A, a teacher or a demonstrator and an observer bat, a student, so to speak. And this was a mimicry task. The observer had to mimic the, the behavior of the, of the demonstrator mostly to, so that it would pay attention to the position of the other bat. This was the main rational here, and what we found is that wild. The bat itself, the recorded bat was flying. We found we would see play cells, normal looking play cells. You know, when I'm moving to space, I have neurons in my hippocampus that are active in a particular, when I'm in a particular location in space. But when I was resting and you were flying, so the other bat was flying, we found that there are neurons that are, were activating whenever the other [00:58:00] bat flew through a particular location in space.
So I'm not moving at all. And we had actually a motion sensor on the head on accelerometer. to verify that the recorded bat was not moving at all and was just watching the other bat. And still, the neurons in the hippocampus represent the position of the other bat. And we call these neurons social place cells. And, you know, we add all sorts of controls to show it can't be explained by all sorts of other explanations, and, uh, and that it's sort of, it's, it's, there was a social aspect here because we also moved plastic objects to space, and the neurons responded differently to the real bat than to the plastic objects, so there to be something really social here.
So we call these neurons social place cells. Neurons represent the position of another individual, which is, of course, uh, uh, Very important for all social animals to know where, where are, is somebody else is very important. You know, I, my kids are, are grown up now, but when they were little, you would go to the park and you always pay attention, you know, where's the little kid who doesn't run to the street or something, you know, or where is your spouse [00:59:00] and, uh, or your friends in the bar or whatever.
So paying attention to the positions of other individuals is important or in any. Sports games like football, basketball, things like that, the really good players are ones that, of course, in addition to the physical sides of things, but the really good players are very good at keeping track of where are the other players on their team and the other team, so this ability to track the positions of other individuals is very important for social animals, and these are Social play cells might be related to that.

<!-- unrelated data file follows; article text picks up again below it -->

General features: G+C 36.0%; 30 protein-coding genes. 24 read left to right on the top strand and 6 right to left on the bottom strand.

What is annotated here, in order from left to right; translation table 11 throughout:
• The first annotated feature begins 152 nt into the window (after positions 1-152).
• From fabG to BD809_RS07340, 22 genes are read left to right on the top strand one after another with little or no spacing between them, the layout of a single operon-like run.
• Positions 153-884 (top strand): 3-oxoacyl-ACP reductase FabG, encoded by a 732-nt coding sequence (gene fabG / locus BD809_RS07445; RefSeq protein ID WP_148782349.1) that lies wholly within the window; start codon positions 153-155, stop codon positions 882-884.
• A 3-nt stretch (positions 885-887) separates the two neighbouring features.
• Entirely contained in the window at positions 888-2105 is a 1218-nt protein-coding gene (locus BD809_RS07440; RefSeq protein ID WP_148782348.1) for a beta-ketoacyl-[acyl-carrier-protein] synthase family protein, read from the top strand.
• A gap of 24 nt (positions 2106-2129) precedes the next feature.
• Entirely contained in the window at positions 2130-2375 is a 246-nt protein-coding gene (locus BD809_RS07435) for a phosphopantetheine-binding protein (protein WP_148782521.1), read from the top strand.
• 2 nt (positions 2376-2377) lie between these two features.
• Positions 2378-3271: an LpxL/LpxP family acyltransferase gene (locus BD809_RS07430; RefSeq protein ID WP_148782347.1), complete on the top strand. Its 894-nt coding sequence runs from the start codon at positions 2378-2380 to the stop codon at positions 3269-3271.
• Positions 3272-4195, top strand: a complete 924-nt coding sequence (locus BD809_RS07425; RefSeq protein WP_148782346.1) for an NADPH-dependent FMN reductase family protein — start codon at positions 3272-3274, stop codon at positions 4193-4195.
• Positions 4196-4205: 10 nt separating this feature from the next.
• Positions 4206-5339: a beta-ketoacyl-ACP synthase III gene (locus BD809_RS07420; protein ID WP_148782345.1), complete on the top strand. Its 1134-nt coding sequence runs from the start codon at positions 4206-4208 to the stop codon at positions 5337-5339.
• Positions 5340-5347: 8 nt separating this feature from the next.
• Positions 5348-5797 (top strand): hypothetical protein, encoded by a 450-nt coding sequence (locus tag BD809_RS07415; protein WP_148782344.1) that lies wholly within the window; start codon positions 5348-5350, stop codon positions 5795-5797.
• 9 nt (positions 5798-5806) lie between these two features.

And then after, after that, we, uh, we sort of asked, uh, the next question and sort of an obvious question, which is instead of having just one other. What happens if we have multiple animals? How do you represent them? And, uh, so we, we, we created this, uh, so with the first study was already published in a few years ago in science, and what I'm going to tell you now is an unpublished study that we're just, just submitted.
And what we are, where we are seeing is [01:00:00] that when we create this colony of bats in the lab, so sort of a group of bats and we develop methods to track the positions and identities of all the, uh, all the bats in the group. Groups of about five to ten bats. We found that there are neurons that represent, uh, the positions of all these other individuals, but they also represent not just the the positions, but they also represent, uh, you know, we're sensitive to presence or absence of another bat and also to the identity of another individual.
Is it one bat or another bat that's in a particular location? also these neurons represented the other features of the kind of important social features like the sex that responded differently to males versus females, they responded differently to depending on the dominance hierarchies at the bad high in hierarchy versus low in hierarchy, and also they responded differently to are you my friend or are you not my friend.
And we saw when you track behaviorally In this colony we see that they have preferences. You can identify who is my [01:01:00] friend because, you know, they tend to interact with one individual more than with another. And so, and this is, these preferences are stable over many weeks, so it's really sort of friendships, if you will. And, and these friendships were represented by the neurons. So there's a lot of very strong social signals that, that we see in the hippocampus, uh, in this highly social group situation.